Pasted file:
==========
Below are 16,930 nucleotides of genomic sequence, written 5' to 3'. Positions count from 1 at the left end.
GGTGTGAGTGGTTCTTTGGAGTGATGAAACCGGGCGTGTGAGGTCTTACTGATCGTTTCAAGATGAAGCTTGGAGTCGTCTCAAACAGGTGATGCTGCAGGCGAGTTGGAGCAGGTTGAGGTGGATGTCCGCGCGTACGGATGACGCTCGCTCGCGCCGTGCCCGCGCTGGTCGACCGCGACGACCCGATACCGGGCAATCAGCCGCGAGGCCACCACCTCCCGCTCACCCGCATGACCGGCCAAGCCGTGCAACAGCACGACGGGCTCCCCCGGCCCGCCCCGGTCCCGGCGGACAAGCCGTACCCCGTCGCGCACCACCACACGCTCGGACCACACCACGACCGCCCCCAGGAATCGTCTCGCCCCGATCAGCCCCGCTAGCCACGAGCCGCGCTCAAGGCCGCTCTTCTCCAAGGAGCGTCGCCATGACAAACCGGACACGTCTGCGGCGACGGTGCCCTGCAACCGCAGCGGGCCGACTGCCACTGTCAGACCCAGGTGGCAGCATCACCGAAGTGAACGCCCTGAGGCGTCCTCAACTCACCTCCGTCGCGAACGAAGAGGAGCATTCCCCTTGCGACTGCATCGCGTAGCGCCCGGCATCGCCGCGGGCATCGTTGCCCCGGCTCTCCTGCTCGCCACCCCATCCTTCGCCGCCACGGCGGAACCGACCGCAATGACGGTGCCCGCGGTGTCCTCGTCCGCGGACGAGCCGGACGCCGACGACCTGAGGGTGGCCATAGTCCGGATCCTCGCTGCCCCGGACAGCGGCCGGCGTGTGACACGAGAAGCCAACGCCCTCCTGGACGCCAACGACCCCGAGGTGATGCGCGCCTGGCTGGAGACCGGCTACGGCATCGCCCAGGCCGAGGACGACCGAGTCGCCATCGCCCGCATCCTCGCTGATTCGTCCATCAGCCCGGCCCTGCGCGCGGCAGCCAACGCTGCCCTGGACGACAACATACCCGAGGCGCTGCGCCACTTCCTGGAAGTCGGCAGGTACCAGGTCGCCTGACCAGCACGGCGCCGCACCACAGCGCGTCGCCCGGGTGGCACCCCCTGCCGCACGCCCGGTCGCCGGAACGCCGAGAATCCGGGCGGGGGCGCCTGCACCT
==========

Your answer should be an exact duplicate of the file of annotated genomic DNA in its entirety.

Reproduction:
Below are 16,930 nucleotides of genomic sequence, written 5' to 3'. Positions count from 1 at the left end.
GGTGTGAGTGGTTCTTTGGAGTGATGAAACCGGGCGTGTGAGGTCTTACTGATCGTTTCAAGATGAAGCTTGGAGTCGTCTCAAACAGGTGATGCTGCAGGCGAGTTGGAGCAGGTTGAGGTGGATGTCCGCGCGTACGGATGACGCTCGCTCGCGCCGTGCCCGCGCTGGTCGACCGCGACGACCCGATACCGGGCAATCAGCCGCGAGGCCACCACCTCCCGCTCACCCGCATGACCGGCCAAGCCGTGCAACAGCACGACGGGCTCCCCCGGCCCGCCCCGGTCCCGGCGGACAAGCCGTACCCCGTCGCGCACCACCACACGCTCGGACCACACCACGACCGCCCCCAGGAATCGTCTCGCCCCGATCAGCCCCGCTAGCCACGAGCCGCGCTCAAGGCCGCTCTTCTCCAAGGAGCGTCGCCATGACAAACCGGACACGTCTGCGGCGACGGTGCCCTGCAACCGCAGCGGGCCGACTGCCACTGTCAGACCCAGGTGGCAGCATCACCGAAGTGAACGCCCTGAGGCGTCCTCAACTCACCTCCGTCGCGAACGAAGAGGAGCATTCCCCTTGCGACTGCATCGCGTAGCGCCCGGCATCGCCGCGGGCATCGTTGCCCCGGCTCTCCTGCTCGCCACCCCATCCTTCGCCGCCACGGCGGAACCGACCGCAATGACGGTGCCCGCGGTGTCCTCGTCCGCGGACGAGCCGGACGCCGACGACCTGAGGGTGGCCATAGTCCGGATCCTCGCTGCCCCGGACAGCGGCCGGCGTGTGACACGAGAAGCCAACGCCCTCCTGGACGCCAACGACCCCGAGGTGATGCGCGCCTGGCTGGAGACCGGCTACGGCATCGCCCAGGCCGAGGACGACCGAGTCGCCATCGCCCGCATCCTCGCTGATTCGTCCATCAGCCCGGCCCTGCGCGCGGCAGCCAACGCTGCCCTGGACGACAACATACCCGAGGCGCTGCGCCACTTCCTGGAAGTCGGCAGGTACCAGGTCGCCTGACCAGCACGGCGCCGCACCACAGCGCGTCGCCCGGGTGGCACCCCCTGCCGCACGCCCGGTCGCCGGAACGCCGAGAATCCGGGCGGGGGCGCCTGCACCT